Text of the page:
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Running the Numbers: Tampa Brings In Some Interesting Stats

Posted Sep 20, 2012

This might be the last thing Cowboys fans want to hear, but the Tampa Bay Buccaneers are very similar to the Seattle Seahawks. Both squads play a physical brand of football, limiting turnovers and relying on their running game to set up the pass. Despite a disappointing 2011 season, the Bucs’ win over the Carolina Panthers and close loss to the New York Giants show that this team is a different one from a year ago.

24.8: The yards-per-drive posted by the Bucs through two weeks.

Even with their offensive explosion against the Giants on Sunday, the Bucs are still 28th in the NFL in this category. In comparison, the Cowboys have totaled 36.6 yards-per-drive, good for sixth in the league.

33: The Bucs’ average starting field position.

In today’s pass-happy NFL, the Bucs are playing a truly old-school style of football under new head coach Greg Schiano. They run often and protect the football, playing methodically to keep themselves in ballgames. This can limit offensive efficiency, but it also means the Bucs rarely give opponents a short field. Ranked fourth in the NFL in field position, the average Tampa Bay drive has begun 12 yards ahead of the typical Cowboys drive.

88: The percentage of running back carries given to rookie Doug Martin.

Martin is the Bucs’ workhorse running back, so he’ll rarely come out of the game on Sunday. Martin does a little bit of everything – outside running, rushing between the tackles, catching passes, pass protection – and he’ll be the focal point of Tampa Bay’s offense. He’s fourth in the NFL in carries through two weeks.

50/50: The Bucs’ split between runs to the left and right sides of the field.

Left or right, inside or outside, tosses or dives, the Bucs are going to use their running game to hit the Cowboys from all angles on Sunday. They’re particularly efficient behind guard Carl Nicks and center Jeremy Zuttah, so whoever is playing nose tackle for the Cowboys will need to come up big to halt Tampa Bay’s short-yardage efforts.

7.3: Yards-per-attempt for Bucs quarterback Josh Freeman, a career-high thus far.

If there’s a single stat that can tell the story of an offense, it’s usually passing YPA. The Bucs are a run-first team, but they utilize their running game to set up big plays through the air. Freeman has been able to find wide receivers Vincent Jackson and Mike Williams off of play-action passes and other looks that are set up by their running game.

11.5: The percentage of Josh Freeman’s passes that have traveled at least 20 yards.

That mark is good for 13th in the NFL, according to Pro Football Focus. The majority of those deep shots have come off of play-action, so the Cowboys safeties will need to hold their ground when the Bucs show run action. Freeman has completed half of his deep pass attempts for 111 yards, two touchdowns, and no picks.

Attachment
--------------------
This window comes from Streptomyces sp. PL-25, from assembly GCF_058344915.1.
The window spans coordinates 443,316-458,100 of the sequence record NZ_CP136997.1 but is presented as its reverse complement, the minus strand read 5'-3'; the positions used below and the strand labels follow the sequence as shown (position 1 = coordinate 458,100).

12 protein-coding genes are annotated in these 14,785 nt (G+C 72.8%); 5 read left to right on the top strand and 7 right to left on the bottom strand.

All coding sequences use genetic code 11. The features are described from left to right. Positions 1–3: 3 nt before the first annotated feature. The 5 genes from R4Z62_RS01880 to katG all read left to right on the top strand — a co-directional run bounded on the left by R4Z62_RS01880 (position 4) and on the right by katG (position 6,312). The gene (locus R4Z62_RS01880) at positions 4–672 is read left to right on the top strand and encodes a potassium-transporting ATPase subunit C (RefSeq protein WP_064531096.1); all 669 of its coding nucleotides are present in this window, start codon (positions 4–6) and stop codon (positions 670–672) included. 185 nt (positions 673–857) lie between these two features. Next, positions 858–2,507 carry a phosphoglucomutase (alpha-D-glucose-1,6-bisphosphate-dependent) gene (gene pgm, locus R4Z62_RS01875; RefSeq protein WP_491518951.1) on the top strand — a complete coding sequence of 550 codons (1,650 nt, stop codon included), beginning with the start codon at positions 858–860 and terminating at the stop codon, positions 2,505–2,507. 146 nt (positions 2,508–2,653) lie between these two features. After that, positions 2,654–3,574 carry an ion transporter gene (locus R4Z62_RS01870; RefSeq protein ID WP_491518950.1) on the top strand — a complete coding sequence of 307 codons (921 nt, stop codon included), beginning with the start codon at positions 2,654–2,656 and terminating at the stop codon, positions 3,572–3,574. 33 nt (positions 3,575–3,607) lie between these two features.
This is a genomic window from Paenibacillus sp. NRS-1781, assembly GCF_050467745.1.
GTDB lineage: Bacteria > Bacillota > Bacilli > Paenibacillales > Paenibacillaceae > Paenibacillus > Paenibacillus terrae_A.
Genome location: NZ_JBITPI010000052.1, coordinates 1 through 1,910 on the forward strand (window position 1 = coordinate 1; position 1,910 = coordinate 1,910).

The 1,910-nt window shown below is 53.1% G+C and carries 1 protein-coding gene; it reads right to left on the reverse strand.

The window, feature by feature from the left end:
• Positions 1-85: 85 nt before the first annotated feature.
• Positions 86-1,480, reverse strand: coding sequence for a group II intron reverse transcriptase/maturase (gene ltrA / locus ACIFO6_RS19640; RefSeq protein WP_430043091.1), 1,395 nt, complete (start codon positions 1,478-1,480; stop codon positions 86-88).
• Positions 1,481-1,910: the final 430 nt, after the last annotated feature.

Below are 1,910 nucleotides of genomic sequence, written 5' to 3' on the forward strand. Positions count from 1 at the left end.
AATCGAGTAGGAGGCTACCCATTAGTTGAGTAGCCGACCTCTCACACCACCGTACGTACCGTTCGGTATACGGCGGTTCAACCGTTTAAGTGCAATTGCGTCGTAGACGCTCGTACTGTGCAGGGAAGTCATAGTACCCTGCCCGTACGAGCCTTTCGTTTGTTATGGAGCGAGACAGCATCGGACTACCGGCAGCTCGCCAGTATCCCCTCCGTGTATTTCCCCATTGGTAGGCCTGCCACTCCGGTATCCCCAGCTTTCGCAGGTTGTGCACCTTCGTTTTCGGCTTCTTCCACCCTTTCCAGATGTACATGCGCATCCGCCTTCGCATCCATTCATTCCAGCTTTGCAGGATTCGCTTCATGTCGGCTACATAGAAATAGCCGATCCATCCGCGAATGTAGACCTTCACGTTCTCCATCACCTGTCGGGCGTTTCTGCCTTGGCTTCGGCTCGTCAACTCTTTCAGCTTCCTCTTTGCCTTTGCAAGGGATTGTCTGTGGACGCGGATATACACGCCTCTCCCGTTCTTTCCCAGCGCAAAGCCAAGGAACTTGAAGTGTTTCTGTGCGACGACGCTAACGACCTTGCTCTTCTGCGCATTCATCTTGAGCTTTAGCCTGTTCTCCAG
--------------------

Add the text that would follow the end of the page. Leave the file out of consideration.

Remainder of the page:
44.8: The percentage of Freeman’s dropbacks during which he has faced pressure.

That’s the highest mark in the NFL. In comparison, Romo has been pressured on 37 percent of his passes.

130.7: The passer rating Josh Freeman has generated when throwing to Mike Williams.

Vincent Jackson is the obvious big-play threat for Tampa Bay, but Williams is a talented receiver as well. Opposing defensive coordinators have spent so much time focusing on Jackson that Williams has garnered a whole lot of single coverage. He’s parlayed that into two touchdowns in the season’s first two weeks.

95.2: The difference in Freeman’s passer rating when he faces pressure versus when he has a clean pocket.

The difference is far, far more substantial than the average quarterback. In comparison, Romo’s passer rating when pressured has historically been just around 20 points lower than when he’s given a clean pocket. Freeman might not be Drew Brees, but he generally won’t make mistakes unless you can get in his face. His passer rating through two weeks is 122.9 when given a clean pocket.

9.3: The percentage of Doug Martin’s yards that have come on runs of 15-plus yards.

In comparison, 61.6 percent of C.J. Spiller’s yards have come on big plays. Despite posting one of the lowest big-play marks in the league, Martin still possesses breakaway capability. He’s a load to bring down, so the Cowboys will need to gang tackle Martin in an effort to make sure that, unlike Marshawn Lynch last week, he doesn’t turn any would-be short gains into long runs.

19: The difference in points scored for Tampa Bay (50) and Dallas (31).

A lot of this has to do with the fact that the Cowboys have run only 18 drives all season, the lowest mark in the NFL. The average team has run 22 drives though the season’s first two weeks, and the Bucs have started 23 drives. Nonetheless, the ’Boys are only 23rd in the league in points-per-drive (1.72).

6: The numbers of teams, including the Bucs, who have called more runs than passes.

The Bucs’ passing game can be efficient because defenses get accustomed to seeing the run. Tampa Bay has run the ball on 52.7 percent of their snaps, making them one of the few truly balanced offenses remaining in the NFL. The Cowboys could be susceptible to big plays with a banged up secondary, but their ability to stifle Tampa Bay’s passing game is directly related to their ability to stop Martin on the ground. If the ’Boys can bottle up Martin without putting eight men in the box, thus allowing for safety help over top of Jackson, it will dramatically increase their chances of winning on Sunday.

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